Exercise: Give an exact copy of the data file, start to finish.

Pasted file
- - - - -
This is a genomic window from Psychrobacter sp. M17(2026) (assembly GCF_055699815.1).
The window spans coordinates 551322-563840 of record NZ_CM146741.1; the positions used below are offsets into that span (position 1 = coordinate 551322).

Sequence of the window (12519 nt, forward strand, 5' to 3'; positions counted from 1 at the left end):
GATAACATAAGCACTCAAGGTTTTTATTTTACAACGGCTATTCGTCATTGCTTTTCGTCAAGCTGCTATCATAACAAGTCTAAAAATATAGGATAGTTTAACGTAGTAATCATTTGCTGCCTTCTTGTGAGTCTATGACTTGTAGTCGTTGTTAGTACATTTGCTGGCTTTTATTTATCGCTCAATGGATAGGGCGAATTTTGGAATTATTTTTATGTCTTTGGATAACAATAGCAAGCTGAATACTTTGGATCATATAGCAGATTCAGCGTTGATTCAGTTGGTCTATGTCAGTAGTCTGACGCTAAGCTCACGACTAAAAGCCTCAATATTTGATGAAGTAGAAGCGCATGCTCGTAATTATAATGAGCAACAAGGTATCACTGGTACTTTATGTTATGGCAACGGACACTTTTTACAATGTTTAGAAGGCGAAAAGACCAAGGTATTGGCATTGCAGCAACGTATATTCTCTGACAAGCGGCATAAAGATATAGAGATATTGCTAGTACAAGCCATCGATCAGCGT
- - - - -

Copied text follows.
This is a genomic window from Psychrobacter sp. M17(2026) (assembly GCF_055699815.1).
The window spans coordinates 551322-563840 of record NZ_CM146741.1; the positions used below are offsets into that span (position 1 = coordinate 551322).

Sequence of the window (12519 nt, forward strand, 5' to 3'; positions counted from 1 at the left end):
GATAACATAAGCACTCAAGGTTTTTATTTTACAACGGCTATTCGTCATTGCTTTTCGTCAAGCTGCTATCATAACAAGTCTAAAAATATAGGATAGTTTAACGTAGTAATCATTTGCTGCCTTCTTGTGAGTCTATGACTTGTAGTCGTTGTTAGTACATTTGCTGGCTTTTATTTATCGCTCAATGGATAGGGCGAATTTTGGAATTATTTTTATGTCTTTGGATAACAATAGCAAGCTGAATACTTTGGATCATATAGCAGATTCAGCGTTGATTCAGTTGGTCTATGTCAGTAGTCTGACGCTAAGCTCACGACTAAAAGCCTCAATATTTGATGAAGTAGAAGCGCATGCTCGTAATTATAATGAGCAACAAGGTATCACTGGTACTTTATGTTATGGCAACGGACACTTTTTACAATGTTTAGAAGGCGAAAAGACCAAGGTATTGGCATTGCAGCAACGTATATTCTCTGACAAGCGGCATAAAGATATAGAGATATTGCTAGTACAAGCCATCGATCAGCGT